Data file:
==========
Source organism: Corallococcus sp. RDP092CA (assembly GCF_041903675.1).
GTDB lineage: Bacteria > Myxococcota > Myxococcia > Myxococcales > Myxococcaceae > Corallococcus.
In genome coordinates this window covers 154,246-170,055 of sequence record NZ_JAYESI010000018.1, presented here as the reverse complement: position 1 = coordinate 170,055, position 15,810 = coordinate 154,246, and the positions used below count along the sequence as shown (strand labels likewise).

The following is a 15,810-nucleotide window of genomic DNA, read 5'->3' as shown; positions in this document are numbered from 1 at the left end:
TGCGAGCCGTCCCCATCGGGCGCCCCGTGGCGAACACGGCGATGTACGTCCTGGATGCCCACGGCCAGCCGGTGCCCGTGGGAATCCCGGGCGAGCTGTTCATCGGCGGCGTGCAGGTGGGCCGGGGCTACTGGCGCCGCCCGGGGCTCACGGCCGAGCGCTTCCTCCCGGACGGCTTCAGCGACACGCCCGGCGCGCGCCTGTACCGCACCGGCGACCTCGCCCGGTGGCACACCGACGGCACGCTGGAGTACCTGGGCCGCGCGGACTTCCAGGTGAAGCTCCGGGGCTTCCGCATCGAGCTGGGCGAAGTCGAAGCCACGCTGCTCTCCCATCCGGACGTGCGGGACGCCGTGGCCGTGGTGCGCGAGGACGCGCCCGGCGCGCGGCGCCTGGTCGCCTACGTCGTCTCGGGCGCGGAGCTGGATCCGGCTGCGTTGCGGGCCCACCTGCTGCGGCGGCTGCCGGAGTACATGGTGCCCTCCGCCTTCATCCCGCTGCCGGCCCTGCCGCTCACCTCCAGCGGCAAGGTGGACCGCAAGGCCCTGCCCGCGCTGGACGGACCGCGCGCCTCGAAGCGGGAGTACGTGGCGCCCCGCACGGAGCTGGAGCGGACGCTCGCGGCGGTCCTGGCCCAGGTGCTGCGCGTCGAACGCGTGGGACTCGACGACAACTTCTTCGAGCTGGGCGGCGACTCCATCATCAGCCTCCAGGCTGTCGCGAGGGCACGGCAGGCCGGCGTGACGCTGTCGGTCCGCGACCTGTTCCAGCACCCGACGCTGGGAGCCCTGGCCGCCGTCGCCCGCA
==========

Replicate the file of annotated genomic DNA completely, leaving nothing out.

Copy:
Source organism: Corallococcus sp. RDP092CA (assembly GCF_041903675.1).
GTDB lineage: Bacteria > Myxococcota > Myxococcia > Myxococcales > Myxococcaceae > Corallococcus.
In genome coordinates this window covers 154,246-170,055 of sequence record NZ_JAYESI010000018.1, presented here as the reverse complement: position 1 = coordinate 170,055, position 15,810 = coordinate 154,246, and the positions used below count along the sequence as shown (strand labels likewise).

The following is a 15,810-nucleotide window of genomic DNA, read 5'->3' as shown; positions in this document are numbered from 1 at the left end:
TGCGAGCCGTCCCCATCGGGCGCCCCGTGGCGAACACGGCGATGTACGTCCTGGATGCCCACGGCCAGCCGGTGCCCGTGGGAATCCCGGGCGAGCTGTTCATCGGCGGCGTGCAGGTGGGCCGGGGCTACTGGCGCCGCCCGGGGCTCACGGCCGAGCGCTTCCTCCCGGACGGCTTCAGCGACACGCCCGGCGCGCGCCTGTACCGCACCGGCGACCTCGCCCGGTGGCACACCGACGGCACGCTGGAGTACCTGGGCCGCGCGGACTTCCAGGTGAAGCTCCGGGGCTTCCGCATCGAGCTGGGCGAAGTCGAAGCCACGCTGCTCTCCCATCCGGACGTGCGGGACGCCGTGGCCGTGGTGCGCGAGGACGCGCCCGGCGCGCGGCGCCTGGTCGCCTACGTCGTCTCGGGCGCGGAGCTGGATCCGGCTGCGTTGCGGGCCCACCTGCTGCGGCGGCTGCCGGAGTACATGGTGCCCTCCGCCTTCATCCCGCTGCCGGCCCTGCCGCTCACCTCCAGCGGCAAGGTGGACCGCAAGGCCCTGCCCGCGCTGGACGGACCGCGCGCCTCGAAGCGGGAGTACGTGGCGCCCCGCACGGAGCTGGAGCGGACGCTCGCGGCGGTCCTGGCCCAGGTGCTGCGCGTCGAACGCGTGGGACTCGACGACAACTTCTTCGAGCTGGGCGGCGACTCCATCATCAGCCTCCAGGCTGTCGCGAGGGCACGGCAGGCCGGCGTGACGCTGTCGGTCCGCGACCTGTTCCAGCACCCGACGCTGGGAGCCCTGGCCGCCGTCGCCCGCA